FOR IMMEDIATE RELEASE
August 10, 2012
Cal/OSHA stresses importance of taking precautions, recognizing symptoms of heat illness
Oakland—As temperatures soar into the 100s over the next several days throughout the state, the California Department of Industrial Relations’ (DIR) Division of Occupational Safety and Health (commonly referred to as Cal/OSHA) is reminding all employers of outdoor workers to ensure they have effective procedures and equipment in place to prevent, recognize and appropriately handle heat illness.
“During this heat wave it is crucial that employers take the necessary precautions at outdoor worksites,” said DIR Director Christine Baker. “Having a plan in place to ensure that workers have access to water, shade and rest when needed is the best way to prevent employees from harm due to high heat.”
Weather forecasts indicate that the current heat wave is expected to continue through the weekend and into next week. With no relief from warm temperatures expected at night in many California regions, outdoor workers and the general public should take additional precautions to recover from the heat.
“Throughout the next several days, it is critical that employers continue to take the required steps to protect workers from heat illness,” said Cal/OSHA Director Ellen Widess. “Making sure that both supervisors and employees are familiar with the symptoms of heat illness and having a site-specific emergency plan are two essential ways to keep workers safe during a heat wave.”
Under California’s first-in-the-nation heat illness prevention standard, employers with outdoor workers are required to establish and implement emergency procedures, and provide training on heat illness prevention to all workers. Every outdoor workplace must have drinking water for workers – at least one quart per hour per employee – and shade for recovery and rest periods. Shade must be provided when temperatures are above 85 degrees, and be available at employee request at any temperature. Employers are also required to train employees to properly identify heat illness symptoms.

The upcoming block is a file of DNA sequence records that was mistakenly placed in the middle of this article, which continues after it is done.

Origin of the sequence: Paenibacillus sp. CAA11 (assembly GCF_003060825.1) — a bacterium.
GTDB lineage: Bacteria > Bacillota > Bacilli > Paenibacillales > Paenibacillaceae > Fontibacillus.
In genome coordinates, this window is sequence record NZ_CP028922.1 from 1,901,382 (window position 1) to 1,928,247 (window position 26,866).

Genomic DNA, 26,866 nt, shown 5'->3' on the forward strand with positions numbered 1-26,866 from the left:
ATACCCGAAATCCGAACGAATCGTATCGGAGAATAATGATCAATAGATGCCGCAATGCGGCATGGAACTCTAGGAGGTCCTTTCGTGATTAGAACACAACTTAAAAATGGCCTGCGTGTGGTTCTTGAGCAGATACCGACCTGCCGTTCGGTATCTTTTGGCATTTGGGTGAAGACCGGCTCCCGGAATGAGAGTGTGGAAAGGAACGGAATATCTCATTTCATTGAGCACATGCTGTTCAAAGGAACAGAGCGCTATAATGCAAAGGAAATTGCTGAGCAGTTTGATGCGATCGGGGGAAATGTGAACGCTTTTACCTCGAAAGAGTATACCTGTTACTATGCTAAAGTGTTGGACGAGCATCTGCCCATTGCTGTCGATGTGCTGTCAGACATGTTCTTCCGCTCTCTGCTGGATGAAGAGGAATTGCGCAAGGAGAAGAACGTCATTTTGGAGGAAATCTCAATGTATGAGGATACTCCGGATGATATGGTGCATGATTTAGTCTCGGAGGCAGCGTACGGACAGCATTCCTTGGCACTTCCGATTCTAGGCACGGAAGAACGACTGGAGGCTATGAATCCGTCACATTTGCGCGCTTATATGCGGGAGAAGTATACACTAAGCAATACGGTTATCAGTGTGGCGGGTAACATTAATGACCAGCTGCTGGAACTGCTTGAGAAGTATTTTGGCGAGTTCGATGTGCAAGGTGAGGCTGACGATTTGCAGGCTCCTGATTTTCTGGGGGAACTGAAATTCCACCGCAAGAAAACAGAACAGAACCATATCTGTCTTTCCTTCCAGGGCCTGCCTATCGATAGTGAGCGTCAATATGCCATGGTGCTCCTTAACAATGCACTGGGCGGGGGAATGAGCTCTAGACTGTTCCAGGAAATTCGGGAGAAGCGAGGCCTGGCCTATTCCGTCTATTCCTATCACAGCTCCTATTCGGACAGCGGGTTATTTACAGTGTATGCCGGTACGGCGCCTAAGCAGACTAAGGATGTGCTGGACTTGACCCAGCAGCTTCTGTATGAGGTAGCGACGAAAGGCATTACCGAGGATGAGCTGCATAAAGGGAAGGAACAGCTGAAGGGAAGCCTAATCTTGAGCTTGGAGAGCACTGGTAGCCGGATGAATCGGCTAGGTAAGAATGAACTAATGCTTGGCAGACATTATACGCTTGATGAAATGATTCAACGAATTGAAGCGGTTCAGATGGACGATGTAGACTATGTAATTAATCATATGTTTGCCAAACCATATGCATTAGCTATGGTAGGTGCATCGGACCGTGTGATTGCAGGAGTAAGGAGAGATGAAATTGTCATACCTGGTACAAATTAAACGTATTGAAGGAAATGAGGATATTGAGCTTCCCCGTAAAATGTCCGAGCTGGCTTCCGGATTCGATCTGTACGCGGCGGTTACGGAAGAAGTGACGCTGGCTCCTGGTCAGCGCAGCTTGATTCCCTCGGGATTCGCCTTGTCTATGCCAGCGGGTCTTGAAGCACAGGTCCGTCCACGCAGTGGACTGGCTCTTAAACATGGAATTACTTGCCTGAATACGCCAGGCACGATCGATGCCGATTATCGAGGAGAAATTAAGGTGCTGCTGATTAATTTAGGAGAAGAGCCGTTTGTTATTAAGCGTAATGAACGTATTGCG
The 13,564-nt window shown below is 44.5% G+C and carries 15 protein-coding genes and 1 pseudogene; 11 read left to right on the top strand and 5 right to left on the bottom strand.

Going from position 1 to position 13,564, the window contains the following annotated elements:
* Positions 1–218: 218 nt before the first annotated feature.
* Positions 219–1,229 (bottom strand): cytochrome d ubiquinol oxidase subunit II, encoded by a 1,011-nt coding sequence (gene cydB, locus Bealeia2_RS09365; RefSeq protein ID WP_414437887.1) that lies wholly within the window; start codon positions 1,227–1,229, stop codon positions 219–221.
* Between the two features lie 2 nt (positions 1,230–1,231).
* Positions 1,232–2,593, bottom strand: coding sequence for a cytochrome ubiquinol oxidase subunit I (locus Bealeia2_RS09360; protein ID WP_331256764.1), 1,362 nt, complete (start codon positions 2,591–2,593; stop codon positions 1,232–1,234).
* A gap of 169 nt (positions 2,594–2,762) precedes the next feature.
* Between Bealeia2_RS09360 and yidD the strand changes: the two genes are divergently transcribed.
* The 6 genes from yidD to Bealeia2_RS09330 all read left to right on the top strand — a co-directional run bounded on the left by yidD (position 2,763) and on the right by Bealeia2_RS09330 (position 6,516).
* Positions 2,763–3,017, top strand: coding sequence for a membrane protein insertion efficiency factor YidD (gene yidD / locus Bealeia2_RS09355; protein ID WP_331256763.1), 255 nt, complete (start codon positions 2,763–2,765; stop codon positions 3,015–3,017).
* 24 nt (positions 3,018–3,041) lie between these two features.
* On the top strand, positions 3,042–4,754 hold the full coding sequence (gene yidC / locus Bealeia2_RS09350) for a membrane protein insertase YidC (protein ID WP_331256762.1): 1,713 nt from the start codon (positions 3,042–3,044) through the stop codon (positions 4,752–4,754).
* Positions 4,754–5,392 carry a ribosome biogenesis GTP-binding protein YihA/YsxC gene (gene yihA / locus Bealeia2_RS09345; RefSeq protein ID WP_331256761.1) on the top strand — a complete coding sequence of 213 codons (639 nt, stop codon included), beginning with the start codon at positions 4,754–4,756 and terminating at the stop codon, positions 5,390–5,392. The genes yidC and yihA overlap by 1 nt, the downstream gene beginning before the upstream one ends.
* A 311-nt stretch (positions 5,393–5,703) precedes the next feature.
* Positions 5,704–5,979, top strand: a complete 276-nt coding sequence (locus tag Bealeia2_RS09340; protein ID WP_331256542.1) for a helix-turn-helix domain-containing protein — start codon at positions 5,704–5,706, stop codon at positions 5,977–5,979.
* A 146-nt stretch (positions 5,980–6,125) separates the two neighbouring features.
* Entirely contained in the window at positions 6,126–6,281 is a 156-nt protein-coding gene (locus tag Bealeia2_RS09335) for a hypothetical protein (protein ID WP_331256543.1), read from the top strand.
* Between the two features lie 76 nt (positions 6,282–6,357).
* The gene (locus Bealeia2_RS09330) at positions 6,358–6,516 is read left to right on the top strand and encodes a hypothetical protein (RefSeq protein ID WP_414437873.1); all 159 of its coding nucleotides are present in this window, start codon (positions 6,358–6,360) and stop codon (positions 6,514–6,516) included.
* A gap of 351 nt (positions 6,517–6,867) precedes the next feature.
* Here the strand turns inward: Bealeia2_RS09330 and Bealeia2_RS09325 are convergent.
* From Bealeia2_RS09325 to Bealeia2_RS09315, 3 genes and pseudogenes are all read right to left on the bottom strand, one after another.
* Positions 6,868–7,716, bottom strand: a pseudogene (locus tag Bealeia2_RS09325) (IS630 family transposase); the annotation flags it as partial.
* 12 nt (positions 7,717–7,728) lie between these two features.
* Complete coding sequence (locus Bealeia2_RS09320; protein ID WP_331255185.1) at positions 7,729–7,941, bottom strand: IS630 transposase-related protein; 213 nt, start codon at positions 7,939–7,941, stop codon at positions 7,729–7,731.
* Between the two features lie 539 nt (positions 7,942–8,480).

“Everyone also needs to know how to handle a medical emergency at the job site,” added Widess. “What can appear to be minor heat illness symptoms may progress rapidly to serious illness or death. If there is any doubt, call for emergency medical services.”
Common early symptoms of heat illness include but are not limited to headaches, weakness, muscle cramping and fatigue. Often these symptoms disappear upon cooling off and drinking water. However, if symptoms persist upon being in the shade, or if workers have the signs and symptoms of heat stroke, emergency medical services should be called immediately. Symptoms of heat stroke include fainting, confusion, running a temperature and convulsions.
Certain employees may have medical conditions that could make them especially vulnerable to heat illness. Diabetics, people taking certain prescription drugs, or anyone with special health needs may be at a heightened risk and should take special precautions to ensure they stay hydrated and cool.
Cal/OSHA’s website provides employers with a Heat Illness Prevention e-tool for reference. More information on how to prevent heat illness and training materials can be found in both English and Spanish on Cal/OSHA’s website and also at the “Water Rest Shade” campaign site. Materials in additional languages are available at the website as well.
Cal/OSHA’s Consultation Unit at 1-800-963-9424 provides employers with free information and training on occupational safety and health hazards and ways to protect workers from heat illness, confined space hazards and other workplace hazards. A full listing of Consultation Services offices throughout the state is posted on Cal/OSHA’s website.
Employees with work-related questions or complaints, including those related to heat illness, can call the California Workers’ Information Hotline at 1-866-924-9757 or 1-877-99-CALOR.
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